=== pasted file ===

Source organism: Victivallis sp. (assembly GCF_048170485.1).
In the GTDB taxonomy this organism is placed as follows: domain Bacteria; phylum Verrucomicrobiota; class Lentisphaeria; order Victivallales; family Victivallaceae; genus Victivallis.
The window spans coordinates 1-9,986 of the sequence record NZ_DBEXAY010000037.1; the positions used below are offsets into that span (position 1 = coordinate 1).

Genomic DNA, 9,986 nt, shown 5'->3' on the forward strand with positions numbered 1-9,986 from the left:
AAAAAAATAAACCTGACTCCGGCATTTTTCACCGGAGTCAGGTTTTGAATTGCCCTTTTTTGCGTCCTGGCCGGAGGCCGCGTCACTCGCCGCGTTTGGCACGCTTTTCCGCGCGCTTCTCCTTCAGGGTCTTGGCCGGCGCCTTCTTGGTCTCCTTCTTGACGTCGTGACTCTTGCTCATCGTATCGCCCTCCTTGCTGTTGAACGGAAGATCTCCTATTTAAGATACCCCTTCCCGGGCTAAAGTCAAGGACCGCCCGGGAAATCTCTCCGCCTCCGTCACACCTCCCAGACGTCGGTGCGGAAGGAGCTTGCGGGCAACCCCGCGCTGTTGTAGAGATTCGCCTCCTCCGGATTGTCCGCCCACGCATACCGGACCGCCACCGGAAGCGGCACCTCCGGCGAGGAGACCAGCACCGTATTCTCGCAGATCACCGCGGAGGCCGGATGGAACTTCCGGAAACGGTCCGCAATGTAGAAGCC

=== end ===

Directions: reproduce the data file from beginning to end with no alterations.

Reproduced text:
Source organism: Victivallis sp. (assembly GCF_048170485.1).
In the GTDB taxonomy this organism is placed as follows: domain Bacteria; phylum Verrucomicrobiota; class Lentisphaeria; order Victivallales; family Victivallaceae; genus Victivallis.
The window spans coordinates 1-9,986 of the sequence record NZ_DBEXAY010000037.1; the positions used below are offsets into that span (position 1 = coordinate 1).

Genomic DNA, 9,986 nt, shown 5'->3' on the forward strand with positions numbered 1-9,986 from the left:
AAAAAAATAAACCTGACTCCGGCATTTTTCACCGGAGTCAGGTTTTGAATTGCCCTTTTTTGCGTCCTGGCCGGAGGCCGCGTCACTCGCCGCGTTTGGCACGCTTTTCCGCGCGCTTCTCCTTCAGGGTCTTGGCCGGCGCCTTCTTGGTCTCCTTCTTGACGTCGTGACTCTTGCTCATCGTATCGCCCTCCTTGCTGTTGAACGGAAGATCTCCTATTTAAGATACCCCTTCCCGGGCTAAAGTCAAGGACCGCCCGGGAAATCTCTCCGCCTCCGTCACACCTCCCAGACGTCGGTGCGGAAGGAGCTTGCGGGCAACCCCGCGCTGTTGTAGAGATTCGCCTCCTCCGGATTGTCCGCCCACGCATACCGGACCGCCACCGGAAGCGGCACCTCCGGCGAGGAGACCAGCACCGTATTCTCGCAGATCACCGCGGAGGCCGGATGGAACTTCCGGAAACGGTCCGCAATGTAGAAGCC